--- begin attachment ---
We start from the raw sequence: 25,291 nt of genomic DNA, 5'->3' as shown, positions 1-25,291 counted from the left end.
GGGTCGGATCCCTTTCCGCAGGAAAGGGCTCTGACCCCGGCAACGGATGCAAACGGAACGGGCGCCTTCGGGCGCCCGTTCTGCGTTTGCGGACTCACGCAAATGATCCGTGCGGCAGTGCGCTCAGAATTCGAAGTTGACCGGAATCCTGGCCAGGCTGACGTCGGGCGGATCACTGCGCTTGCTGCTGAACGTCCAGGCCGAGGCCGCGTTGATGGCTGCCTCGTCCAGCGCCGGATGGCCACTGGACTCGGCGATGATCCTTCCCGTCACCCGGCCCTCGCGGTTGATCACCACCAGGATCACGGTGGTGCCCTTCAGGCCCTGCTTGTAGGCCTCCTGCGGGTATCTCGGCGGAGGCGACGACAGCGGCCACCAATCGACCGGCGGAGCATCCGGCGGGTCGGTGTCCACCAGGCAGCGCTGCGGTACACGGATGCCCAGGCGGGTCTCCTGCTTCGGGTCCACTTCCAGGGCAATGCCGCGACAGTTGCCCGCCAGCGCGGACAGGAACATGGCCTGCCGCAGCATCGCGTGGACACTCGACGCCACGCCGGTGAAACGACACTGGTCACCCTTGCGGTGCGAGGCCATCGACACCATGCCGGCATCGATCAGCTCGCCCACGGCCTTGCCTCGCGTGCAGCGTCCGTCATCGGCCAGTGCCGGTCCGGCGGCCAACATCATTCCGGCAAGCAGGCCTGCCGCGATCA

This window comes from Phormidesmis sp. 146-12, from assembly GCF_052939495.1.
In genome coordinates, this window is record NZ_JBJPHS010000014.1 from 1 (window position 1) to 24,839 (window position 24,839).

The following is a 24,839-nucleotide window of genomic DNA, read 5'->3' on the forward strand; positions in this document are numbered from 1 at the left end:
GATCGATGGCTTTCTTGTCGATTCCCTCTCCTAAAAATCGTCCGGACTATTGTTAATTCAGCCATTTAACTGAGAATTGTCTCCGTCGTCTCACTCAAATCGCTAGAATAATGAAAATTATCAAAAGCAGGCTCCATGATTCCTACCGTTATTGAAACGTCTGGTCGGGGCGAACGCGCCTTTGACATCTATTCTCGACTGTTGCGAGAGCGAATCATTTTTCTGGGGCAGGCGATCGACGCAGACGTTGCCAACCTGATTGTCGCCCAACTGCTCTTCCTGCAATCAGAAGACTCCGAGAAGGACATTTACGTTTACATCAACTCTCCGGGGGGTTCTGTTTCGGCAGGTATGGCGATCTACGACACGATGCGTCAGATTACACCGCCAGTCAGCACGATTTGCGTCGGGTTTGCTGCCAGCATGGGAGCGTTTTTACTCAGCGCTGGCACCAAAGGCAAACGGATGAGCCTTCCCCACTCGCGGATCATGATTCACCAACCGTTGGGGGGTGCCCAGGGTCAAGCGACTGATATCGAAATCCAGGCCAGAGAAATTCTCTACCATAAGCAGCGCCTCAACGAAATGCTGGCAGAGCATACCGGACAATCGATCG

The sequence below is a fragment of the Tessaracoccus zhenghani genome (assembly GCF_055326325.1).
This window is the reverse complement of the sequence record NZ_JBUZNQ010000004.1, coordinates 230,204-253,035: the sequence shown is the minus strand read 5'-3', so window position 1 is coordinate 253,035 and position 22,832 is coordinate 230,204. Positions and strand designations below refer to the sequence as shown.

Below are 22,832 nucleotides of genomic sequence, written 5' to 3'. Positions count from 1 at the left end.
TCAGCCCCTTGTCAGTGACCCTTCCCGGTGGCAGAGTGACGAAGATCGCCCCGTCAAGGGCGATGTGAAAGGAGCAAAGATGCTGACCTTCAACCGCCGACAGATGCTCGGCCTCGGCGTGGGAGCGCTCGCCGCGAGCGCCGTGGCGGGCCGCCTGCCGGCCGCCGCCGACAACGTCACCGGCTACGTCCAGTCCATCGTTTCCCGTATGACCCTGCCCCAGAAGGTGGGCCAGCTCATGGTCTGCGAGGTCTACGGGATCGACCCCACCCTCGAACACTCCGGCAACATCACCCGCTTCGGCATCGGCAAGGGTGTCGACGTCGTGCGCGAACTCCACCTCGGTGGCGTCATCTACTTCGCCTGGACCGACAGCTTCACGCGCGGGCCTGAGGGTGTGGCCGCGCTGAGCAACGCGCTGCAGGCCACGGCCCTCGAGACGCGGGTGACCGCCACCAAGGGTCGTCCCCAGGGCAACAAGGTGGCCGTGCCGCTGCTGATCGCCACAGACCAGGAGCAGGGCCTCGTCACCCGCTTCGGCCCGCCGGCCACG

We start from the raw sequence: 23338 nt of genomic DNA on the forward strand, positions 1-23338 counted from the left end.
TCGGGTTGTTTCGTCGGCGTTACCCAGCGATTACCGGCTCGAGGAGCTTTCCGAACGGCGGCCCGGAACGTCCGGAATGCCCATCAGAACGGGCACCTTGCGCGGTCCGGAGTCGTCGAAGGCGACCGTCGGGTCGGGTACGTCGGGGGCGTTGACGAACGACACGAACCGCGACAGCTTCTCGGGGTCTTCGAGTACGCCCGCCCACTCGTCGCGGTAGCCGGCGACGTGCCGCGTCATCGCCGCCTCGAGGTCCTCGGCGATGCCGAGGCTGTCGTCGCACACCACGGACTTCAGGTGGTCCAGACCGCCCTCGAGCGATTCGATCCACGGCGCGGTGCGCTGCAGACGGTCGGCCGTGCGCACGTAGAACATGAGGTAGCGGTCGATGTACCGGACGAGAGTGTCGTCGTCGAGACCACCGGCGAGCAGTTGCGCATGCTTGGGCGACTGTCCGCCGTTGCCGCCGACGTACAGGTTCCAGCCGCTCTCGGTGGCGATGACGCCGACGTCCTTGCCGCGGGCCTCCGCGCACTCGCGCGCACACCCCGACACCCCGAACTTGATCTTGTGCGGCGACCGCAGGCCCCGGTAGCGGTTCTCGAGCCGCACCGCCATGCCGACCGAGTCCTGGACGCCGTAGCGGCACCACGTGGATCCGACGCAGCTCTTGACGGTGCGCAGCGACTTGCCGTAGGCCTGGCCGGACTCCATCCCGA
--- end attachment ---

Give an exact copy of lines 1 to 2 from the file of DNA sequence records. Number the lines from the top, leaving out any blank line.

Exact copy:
We start from the raw sequence: 25,291 nt of genomic DNA, 5'->3' as shown, positions 1-25,291 counted from the left end.
GGGTCGGATCCCTTTCCGCAGGAAAGGGCTCTGACCCCGGCAACGGATGCAAACGGAACGGGCGCCTTCGGGCGCCCGTTCTGCGTTTGCGGACTCACGCAAATGATCCGTGCGGCAGTGCGCTCAGAATTCGAAGTTGACCGGAATCCTGGCCAGGCTGACGTCGGGCGGATCACTGCGCTTGCTGCTGAACGTCCAGGCCGAGGCCGCGTTGATGGCTGCCTCGTCCAGCGCCGGATGGCCACTGGACTCGGCGATGATCCTTCCCGTCACCCGGCCCTCGCGGTTGATCACCACCAGGATCACGGTGGTGCCCTTCAGGCCCTGCTTGTAGGCCTCCTGCGGGTATCTCGGCGGAGGCGACGACAGCGGCCACCAATCGACCGGCGGAGCATCCGGCGGGTCGGTGTCCACCAGGCAGCGCTGCGGTACACGGATGCCCAGGCGGGTCTCCTGCTTCGGGTCCACTTCCAGGGCAATGCCGCGACAGTTGCCCGCCAGCGCGGACAGGAACATGGCCTGCCGCAGCATCGCGTGGACACTCGACGCCACGCCGGTGAAACGACACTGGTCACCCTTGCGGTGCGAGGCCATCGACACCATGCCGGCATCGATCAGCTCGCCCACGGCCTTGCCTCGCGTGCAGCGTCCGTCATCGGCCAGTGCCGGTCCGGCGGCCAACATCATTCCGGCAAGCAGGCCTGCCGCGATCA